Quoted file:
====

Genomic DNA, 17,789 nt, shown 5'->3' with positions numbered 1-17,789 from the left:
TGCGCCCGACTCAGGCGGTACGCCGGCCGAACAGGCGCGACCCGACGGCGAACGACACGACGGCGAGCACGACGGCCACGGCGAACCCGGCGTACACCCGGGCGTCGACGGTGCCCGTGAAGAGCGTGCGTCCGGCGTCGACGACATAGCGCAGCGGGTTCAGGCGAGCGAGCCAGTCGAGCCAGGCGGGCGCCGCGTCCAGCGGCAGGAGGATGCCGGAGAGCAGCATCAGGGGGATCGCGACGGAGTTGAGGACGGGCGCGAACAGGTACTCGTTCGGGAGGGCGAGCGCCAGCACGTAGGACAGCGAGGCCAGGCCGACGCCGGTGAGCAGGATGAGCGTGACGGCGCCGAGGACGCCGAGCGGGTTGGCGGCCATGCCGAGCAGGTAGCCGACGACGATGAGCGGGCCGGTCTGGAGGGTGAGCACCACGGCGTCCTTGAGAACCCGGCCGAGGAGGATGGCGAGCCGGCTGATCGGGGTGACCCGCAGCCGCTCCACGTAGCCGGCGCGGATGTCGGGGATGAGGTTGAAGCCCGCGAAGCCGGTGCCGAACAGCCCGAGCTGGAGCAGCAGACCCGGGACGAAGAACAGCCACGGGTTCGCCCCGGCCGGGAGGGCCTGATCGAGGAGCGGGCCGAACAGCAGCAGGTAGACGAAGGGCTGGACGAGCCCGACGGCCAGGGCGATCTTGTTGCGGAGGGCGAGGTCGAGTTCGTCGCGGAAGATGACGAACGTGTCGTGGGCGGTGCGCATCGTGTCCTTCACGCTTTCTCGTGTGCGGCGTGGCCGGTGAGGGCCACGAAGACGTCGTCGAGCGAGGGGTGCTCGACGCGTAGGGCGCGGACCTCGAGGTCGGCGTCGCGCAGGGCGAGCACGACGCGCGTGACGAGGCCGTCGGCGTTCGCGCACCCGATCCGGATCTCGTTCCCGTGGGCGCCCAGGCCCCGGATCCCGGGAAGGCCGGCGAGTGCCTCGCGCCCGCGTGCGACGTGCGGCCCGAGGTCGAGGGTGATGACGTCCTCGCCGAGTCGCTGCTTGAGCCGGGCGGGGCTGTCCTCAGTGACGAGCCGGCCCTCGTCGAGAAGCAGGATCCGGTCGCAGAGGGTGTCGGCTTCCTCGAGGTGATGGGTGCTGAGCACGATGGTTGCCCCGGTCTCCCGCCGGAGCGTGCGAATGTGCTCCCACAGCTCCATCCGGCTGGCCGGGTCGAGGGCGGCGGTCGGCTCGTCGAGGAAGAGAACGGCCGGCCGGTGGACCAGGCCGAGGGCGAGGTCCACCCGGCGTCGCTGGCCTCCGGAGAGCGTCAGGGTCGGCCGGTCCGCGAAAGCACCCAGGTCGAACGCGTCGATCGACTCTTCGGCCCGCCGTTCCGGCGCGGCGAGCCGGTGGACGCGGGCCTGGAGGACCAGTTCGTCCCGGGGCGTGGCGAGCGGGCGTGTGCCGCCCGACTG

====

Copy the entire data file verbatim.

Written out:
Genomic DNA, 17,789 nt, shown 5'->3' with positions numbered 1-17,789 from the left:
TGCGCCCGACTCAGGCGGTACGCCGGCCGAACAGGCGCGACCCGACGGCGAACGACACGACGGCGAGCACGACGGCCACGGCGAACCCGGCGTACACCCGGGCGTCGACGGTGCCCGTGAAGAGCGTGCGTCCGGCGTCGACGACATAGCGCAGCGGGTTCAGGCGAGCGAGCCAGTCGAGCCAGGCGGGCGCCGCGTCCAGCGGCAGGAGGATGCCGGAGAGCAGCATCAGGGGGATCGCGACGGAGTTGAGGACGGGCGCGAACAGGTACTCGTTCGGGAGGGCGAGCGCCAGCACGTAGGACAGCGAGGCCAGGCCGACGCCGGTGAGCAGGATGAGCGTGACGGCGCCGAGGACGCCGAGCGGGTTGGCGGCCATGCCGAGCAGGTAGCCGACGACGATGAGCGGGCCGGTCTGGAGGGTGAGCACCACGGCGTCCTTGAGAACCCGGCCGAGGAGGATGGCGAGCCGGCTGATCGGGGTGACCCGCAGCCGCTCCACGTAGCCGGCGCGGATGTCGGGGATGAGGTTGAAGCCCGCGAAGCCGGTGCCGAACAGCCCGAGCTGGAGCAGCAGACCCGGGACGAAGAACAGCCACGGGTTCGCCCCGGCCGGGAGGGCCTGATCGAGGAGCGGGCCGAACAGCAGCAGGTAGACGAAGGGCTGGACGAGCCCGACGGCCAGGGCGATCTTGTTGCGGAGGGCGAGGTCGAGTTCGTCGCGGAAGATGACGAACGTGTCGTGGGCGGTGCGCATCGTGTCCTTCACGCTTTCTCGTGTGCGGCGTGGCCGGTGAGGGCCACGAAGACGTCGTCGAGCGAGGGGTGCTCGACGCGTAGGGCGCGGACCTCGAGGTCGGCGTCGCGCAGGGCGAGCACGACGCGCGTGACGAGGCCGTCGGCGTTCGCGCACCCGATCCGGATCTCGTTCCCGTGGGCGCCCAGGCCCCGGATCCCGGGAAGGCCGGCGAGTGCCTCGCGCCCGCGTGCGACGTGCGGCCCGAGGTCGAGGGTGATGACGTCCTCGCCGAGTCGCTGCTTGAGCCGGGCGGGGCTGTCCTCAGTGACGAGCCGGCCCTCGTCGAGAAGCAGGATCCGGTCGCAGAGGGTGTCGGCTTCCTCGAGGTGATGGGTGCTGAGCACGATGGTTGCCCCGGTCTCCCGCCGGAGCGTGCGAATGTGCTCCCACAGCTCCATCCGGCTGGCCGGGTCGAGGGCGGCGGTCGGCTCGTCGAGGAAGAGAACGGCCGGCCGGTGGACCAGGCCGAGGGCGAGGTCCACCCGGCGTCGCTGGCCTCCGGAGAGCGTCAGGGTCGGCCGGTCCGCGAAAGCACCCAGGTCGAACGCGTCGATCGACTCTTCGGCCCGCCGTTCCGGCGCGGCGAGCCGGTGGACGCGGGCCTGGAGGACCAGTTCGTCCCGGGGCGTGGCGAGCGGGCGTGTGCCGCCCGACTG